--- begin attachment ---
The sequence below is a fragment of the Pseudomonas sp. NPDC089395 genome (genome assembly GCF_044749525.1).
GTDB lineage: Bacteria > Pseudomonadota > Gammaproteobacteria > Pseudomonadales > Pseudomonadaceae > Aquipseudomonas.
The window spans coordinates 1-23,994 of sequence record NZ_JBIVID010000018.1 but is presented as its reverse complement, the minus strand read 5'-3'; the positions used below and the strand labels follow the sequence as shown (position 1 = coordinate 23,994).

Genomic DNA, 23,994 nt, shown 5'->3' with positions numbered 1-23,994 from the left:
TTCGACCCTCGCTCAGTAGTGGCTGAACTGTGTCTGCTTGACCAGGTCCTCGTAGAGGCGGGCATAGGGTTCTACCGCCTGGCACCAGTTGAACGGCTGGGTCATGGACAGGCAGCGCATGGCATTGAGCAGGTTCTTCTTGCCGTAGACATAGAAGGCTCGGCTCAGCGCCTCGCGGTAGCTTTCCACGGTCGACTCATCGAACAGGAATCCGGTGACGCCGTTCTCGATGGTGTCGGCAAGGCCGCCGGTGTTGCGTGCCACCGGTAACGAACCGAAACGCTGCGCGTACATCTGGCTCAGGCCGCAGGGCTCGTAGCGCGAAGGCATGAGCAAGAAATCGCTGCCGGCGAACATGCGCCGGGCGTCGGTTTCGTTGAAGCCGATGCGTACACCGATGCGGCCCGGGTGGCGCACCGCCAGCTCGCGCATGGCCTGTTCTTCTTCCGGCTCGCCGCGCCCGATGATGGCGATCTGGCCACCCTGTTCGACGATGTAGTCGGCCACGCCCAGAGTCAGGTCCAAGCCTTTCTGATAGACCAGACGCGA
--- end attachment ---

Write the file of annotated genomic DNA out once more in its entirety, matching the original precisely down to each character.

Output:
The sequence below is a fragment of the Pseudomonas sp. NPDC089395 genome (genome assembly GCF_044749525.1).
GTDB lineage: Bacteria > Pseudomonadota > Gammaproteobacteria > Pseudomonadales > Pseudomonadaceae > Aquipseudomonas.
The window spans coordinates 1-23,994 of sequence record NZ_JBIVID010000018.1 but is presented as its reverse complement, the minus strand read 5'-3'; the positions used below and the strand labels follow the sequence as shown (position 1 = coordinate 23,994).

Genomic DNA, 23,994 nt, shown 5'->3' with positions numbered 1-23,994 from the left:
TTCGACCCTCGCTCAGTAGTGGCTGAACTGTGTCTGCTTGACCAGGTCCTCGTAGAGGCGGGCATAGGGTTCTACCGCCTGGCACCAGTTGAACGGCTGGGTCATGGACAGGCAGCGCATGGCATTGAGCAGGTTCTTCTTGCCGTAGACATAGAAGGCTCGGCTCAGCGCCTCGCGGTAGCTTTCCACGGTCGACTCATCGAACAGGAATCCGGTGACGCCGTTCTCGATGGTGTCGGCAAGGCCGCCGGTGTTGCGTGCCACCGGTAACGAACCGAAACGCTGCGCGTACATCTGGCTCAGGCCGCAGGGCTCGTAGCGCGAAGGCATGAGCAAGAAATCGCTGCCGGCGAACATGCGCCGGGCGTCGGTTTCGTTGAAGCCGATGCGTACACCGATGCGGCCCGGGTGGCGCACCGCCAGCTCGCGCATGGCCTGTTCTTCTTCCGGCTCGCCGCGCCCGATGATGGCGATCTGGCCACCCTGTTCGACGATGTAGTCGGCCACGCCCAGAGTCAGGTCCAAGCCTTTCTGATAGACCAGACGCGA